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Humanitarian Action for Children 2019-2020 - Haiti

Countries
Haiti
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UNICEF
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Haiti continues to face multiple ongoing crises, including cholera outbreaks, food insecurity and malnutrition, as well as the Haitian-Dominican migration situation. The country remains vulnerable to natural disasters, and in October 2018, was hit with an earthquake in the North West department. The cholera response progressed well in 2018, reaching the last mile towards complete elimination, with a 70 per cent decrease in suspected cases since 2017. The risk of an upsurge in cholera cases remains high, however, as evidenced by the localized outbreaks in Artibonite,
Centre and West departments in 2018. An estimated 982,000 people are still facing severe food insecurity; 39,000 children under 5 years will be affected by acute malnutrition in 2019; and over 640,000 people will require access to primary health care, including maternal and child health services. The Haitian-Dominican migration situation remains a concern, as most of the deportees arrive in Haiti under very precarious conditions, without resources and separated from their families. On average, 10,000 Haitians are expelled from the Dominican Republic every month. This has created a significant protection challenge, with some deportations failing to meet due process requirements and children requiring specific attention not systematically referred to appropriate services.

Humanitarian strategy

In 2019, UNICEF will continue to support to the implementation of the National Plan for the Elimination of Cholera (2013-2022) through surveillance and coordination, rapid response in communities, hygiene awareness activities, and engagement with local authorities and communities.
Rapid response activities will be reinforced through the chlorination of water supply systems, the emptying and safe disposal of septic tanks, hygiene promotion and the distribution of household water treatment supplies.
UNICEF will strengthen national capacities for the management of acute malnutrition, infant and young child feeding and the prevention of micronutrient deficiencies.
Protection assistance will be provided to children suffering from abuse, exploitation and family separation due to natural disasters and migration.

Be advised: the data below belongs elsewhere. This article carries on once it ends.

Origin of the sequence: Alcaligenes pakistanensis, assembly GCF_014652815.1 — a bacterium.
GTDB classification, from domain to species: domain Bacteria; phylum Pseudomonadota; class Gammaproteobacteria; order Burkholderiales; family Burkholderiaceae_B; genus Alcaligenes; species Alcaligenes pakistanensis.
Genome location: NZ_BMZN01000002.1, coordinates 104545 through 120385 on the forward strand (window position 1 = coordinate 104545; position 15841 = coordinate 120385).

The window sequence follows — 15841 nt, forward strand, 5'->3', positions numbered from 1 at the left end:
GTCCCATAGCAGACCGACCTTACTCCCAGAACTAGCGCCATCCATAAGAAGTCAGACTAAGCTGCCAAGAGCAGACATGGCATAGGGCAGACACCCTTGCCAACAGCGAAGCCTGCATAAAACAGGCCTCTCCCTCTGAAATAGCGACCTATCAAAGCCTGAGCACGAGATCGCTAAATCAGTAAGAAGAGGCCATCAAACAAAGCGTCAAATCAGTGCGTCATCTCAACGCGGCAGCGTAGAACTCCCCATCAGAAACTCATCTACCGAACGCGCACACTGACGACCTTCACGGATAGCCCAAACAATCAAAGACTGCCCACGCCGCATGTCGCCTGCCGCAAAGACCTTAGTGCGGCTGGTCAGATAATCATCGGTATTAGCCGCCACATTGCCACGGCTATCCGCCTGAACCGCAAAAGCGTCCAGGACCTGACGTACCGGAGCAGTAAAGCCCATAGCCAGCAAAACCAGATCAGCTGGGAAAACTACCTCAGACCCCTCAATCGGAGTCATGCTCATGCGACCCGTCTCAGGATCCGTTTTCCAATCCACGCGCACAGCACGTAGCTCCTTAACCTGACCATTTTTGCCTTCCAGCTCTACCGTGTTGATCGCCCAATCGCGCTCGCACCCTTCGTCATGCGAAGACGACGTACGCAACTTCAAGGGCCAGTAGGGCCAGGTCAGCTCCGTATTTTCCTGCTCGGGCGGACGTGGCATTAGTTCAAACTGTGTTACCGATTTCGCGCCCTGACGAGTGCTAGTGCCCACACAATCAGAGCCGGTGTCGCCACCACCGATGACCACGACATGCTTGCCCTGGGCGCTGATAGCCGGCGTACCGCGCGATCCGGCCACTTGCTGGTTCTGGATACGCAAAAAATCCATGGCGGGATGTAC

Schools will be adequately equipped and alternative learning programmes will target migrant children returning to Haiti to ensure their reintegration into the education system. UNICEF will maintain contingency agreements with partners and stocks of pre-positioned supplies to respond to humanitarian situations as they arise. The Government will be supported to strengthen humanitarian coordination and response and disaster preparedness, focusing on mainstreaming climate change adaptation into UNICEF programmes. To enhance efforts to prevent sexual exploitation and abuse,
UNICEF will strengthen systems for reporting, survivor assistance and accountability to affected populations.

Results from 2018

As of 31 October 2018, UNICEF had US$12.1 million available against the US$30 million appeal (40 per cent funded). In line with the cholera elimination plan, UNICEF provided technical and financial support to rapid response teams and community-level awareness raising, benefiting over 514,000 people. Over 240,000 persons affected by cholera and the October earthquake accessed safe water through water treatment/trucking and/ or chlorination. The cold chain was partially restored and strengthened, facilitating the vaccination of over 33,400 children under 1 year in the south. In the absence of a domestic budget for nutrition, UNICEF covered 90 per cent of the country’s therapeutic nutrition commodity needs, reaching over 14,500 children under 5 years suffering from acute malnutrition and 26,100 children aged 6 to 23 months with micronutrient powder. UNICEF reached 155 unaccompanied and separated children with interim care and family reunification support, and over 1,800 individuals received messages on preventing family separation. Over 37,000 children aged 5 to 14 years received learning materials, and 3,700 children affected by natural disasters resumed school. Lack of funding hampered the delivery of protection services for children affected by migration, as well as community management of acute malnutrition and water, sanitation and hygiene (WASH) shield activities.